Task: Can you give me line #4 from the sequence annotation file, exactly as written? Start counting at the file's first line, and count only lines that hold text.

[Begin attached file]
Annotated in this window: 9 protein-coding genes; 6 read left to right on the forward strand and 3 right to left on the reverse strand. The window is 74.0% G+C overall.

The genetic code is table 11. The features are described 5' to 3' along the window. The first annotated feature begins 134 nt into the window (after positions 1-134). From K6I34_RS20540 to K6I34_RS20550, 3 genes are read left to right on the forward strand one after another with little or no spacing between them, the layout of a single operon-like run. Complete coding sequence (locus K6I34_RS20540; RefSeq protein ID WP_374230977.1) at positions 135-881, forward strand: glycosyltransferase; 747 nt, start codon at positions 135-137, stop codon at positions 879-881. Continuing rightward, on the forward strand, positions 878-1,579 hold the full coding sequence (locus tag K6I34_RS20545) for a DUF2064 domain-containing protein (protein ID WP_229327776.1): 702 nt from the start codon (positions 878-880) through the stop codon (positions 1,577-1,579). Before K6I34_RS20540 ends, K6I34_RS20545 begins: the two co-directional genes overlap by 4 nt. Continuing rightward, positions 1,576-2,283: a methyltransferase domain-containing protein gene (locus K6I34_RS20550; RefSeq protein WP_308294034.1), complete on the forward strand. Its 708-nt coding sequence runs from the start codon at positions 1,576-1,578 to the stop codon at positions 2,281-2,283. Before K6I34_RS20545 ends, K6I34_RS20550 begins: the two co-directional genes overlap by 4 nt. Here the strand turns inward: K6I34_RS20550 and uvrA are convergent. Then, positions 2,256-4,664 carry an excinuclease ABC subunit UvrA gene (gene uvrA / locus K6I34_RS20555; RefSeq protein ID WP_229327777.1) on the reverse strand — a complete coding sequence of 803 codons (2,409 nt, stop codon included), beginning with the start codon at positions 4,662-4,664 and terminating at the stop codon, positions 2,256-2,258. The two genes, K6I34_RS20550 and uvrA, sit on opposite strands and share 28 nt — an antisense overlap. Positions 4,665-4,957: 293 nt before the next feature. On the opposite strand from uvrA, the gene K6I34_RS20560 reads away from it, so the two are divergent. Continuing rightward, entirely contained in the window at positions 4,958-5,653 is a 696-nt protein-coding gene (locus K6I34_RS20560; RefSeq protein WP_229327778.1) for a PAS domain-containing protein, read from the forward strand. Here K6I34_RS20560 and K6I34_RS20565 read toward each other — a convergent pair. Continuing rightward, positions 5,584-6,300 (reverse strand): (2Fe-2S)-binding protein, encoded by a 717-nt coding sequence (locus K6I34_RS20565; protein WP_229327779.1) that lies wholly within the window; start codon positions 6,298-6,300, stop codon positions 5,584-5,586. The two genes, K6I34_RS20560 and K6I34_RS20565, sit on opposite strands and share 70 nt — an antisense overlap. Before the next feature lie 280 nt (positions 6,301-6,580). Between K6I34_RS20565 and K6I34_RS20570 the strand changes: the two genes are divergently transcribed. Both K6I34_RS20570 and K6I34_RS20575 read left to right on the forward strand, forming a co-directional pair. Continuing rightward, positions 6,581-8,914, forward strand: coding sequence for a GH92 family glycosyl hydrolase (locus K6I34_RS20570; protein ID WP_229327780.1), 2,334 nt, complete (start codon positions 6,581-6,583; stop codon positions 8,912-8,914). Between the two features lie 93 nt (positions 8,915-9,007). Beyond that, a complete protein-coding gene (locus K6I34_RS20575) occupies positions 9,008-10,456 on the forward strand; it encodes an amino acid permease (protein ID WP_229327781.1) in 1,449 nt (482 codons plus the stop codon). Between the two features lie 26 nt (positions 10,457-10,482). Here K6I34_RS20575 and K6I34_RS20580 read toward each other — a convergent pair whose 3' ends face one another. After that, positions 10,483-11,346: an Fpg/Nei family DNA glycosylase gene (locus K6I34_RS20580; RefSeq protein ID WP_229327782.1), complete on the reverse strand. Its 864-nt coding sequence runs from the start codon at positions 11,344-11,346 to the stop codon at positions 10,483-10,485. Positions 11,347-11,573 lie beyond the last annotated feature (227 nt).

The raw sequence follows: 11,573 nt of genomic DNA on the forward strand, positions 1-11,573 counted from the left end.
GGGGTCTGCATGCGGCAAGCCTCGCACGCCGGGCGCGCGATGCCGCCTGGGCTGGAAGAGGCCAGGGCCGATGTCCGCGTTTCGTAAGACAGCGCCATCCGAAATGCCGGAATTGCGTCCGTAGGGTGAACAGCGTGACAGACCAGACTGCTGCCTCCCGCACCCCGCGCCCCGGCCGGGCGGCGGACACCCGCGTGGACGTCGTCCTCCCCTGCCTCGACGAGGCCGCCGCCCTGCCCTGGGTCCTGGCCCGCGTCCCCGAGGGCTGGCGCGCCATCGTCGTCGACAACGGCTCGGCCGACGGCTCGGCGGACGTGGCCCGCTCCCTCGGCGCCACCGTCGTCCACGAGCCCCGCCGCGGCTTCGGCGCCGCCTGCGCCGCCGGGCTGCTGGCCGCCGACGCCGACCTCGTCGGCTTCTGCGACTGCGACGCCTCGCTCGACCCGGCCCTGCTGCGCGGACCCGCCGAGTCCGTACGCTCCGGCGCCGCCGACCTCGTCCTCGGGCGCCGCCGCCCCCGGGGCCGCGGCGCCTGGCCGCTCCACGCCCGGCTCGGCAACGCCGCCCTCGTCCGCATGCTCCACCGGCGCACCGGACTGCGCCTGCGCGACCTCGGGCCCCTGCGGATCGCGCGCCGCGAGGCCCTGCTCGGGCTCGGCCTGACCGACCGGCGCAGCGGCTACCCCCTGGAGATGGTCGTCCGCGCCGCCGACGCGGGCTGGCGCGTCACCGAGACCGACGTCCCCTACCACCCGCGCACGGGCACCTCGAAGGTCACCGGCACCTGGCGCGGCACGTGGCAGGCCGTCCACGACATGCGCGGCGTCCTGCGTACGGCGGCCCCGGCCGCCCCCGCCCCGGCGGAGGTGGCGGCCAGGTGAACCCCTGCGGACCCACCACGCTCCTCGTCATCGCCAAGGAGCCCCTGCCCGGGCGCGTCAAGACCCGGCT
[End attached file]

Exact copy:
GGGGTCTGCATGCGGCAAGCCTCGCACGCCGGGCGCGCGATGCCGCCTGGGCTGGAAGAGGCCAGGGCCGATGTCCGCGTTTCGTAAGACAGCGCCATCCGAAATGCCGGAATTGCGTCCGTAGGGTGAACAGCGTGACAGACCAGACTGCTGCCTCCCGCACCCCGCGCCCCGGCCGGGCGGCGGACACCCGCGTGGACGTCGTCCTCCCCTGCCTCGACGAGGCCGCCGCCCTGCCCTGGGTCCTGGCCCGCGTCCCCGAGGGCTGGCGCGCCATCGTCGTCGACAACGGCTCGGCCGACGGCTCGGCGGACGTGGCCCGCTCCCTCGGCGCCACCGTCGTCCACGAGCCCCGCCGCGGCTTCGGCGCCGCCTGCGCCGCCGGGCTGCTGGCCGCCGACGCCGACCTCGTCGGCTTCTGCGACTGCGACGCCTCGCTCGACCCGGCCCTGCTGCGCGGACCCGCCGAGTCCGTACGCTCCGGCGCCGCCGACCTCGTCCTCGGGCGCCGCCGCCCCCGGGGCCGCGGCGCCTGGCCGCTCCACGCCCGGCTCGGCAACGCCGCCCTCGTCCGCATGCTCCACCGGCGCACCGGACTGCGCCTGCGCGACCTCGGGCCCCTGCGGATCGCGCGCCGCGAGGCCCTGCTCGGGCTCGGCCTGACCGACCGGCGCAGCGGCTACCCCCTGGAGATGGTCGTCCGCGCCGCCGACGCGGGCTGGCGCGTCACCGAGACCGACGTCCCCTACCACCCGCGCACGGGCACCTCGAAGGTCACCGGCACCTGGCGCGGCACGTGGCAGGCCGTCCACGACATGCGCGGCGTCCTGCGTACGGCGGCCCCGGCCGCCCCCGCCCCGGCGGAGGTGGCGGCCAGGTGAACCCCTGCGGACCCACCACGCTCCTCGTCATCGCCAAGGAGCCCCTGCCCGGGCGCGTCAAGACCCGGCT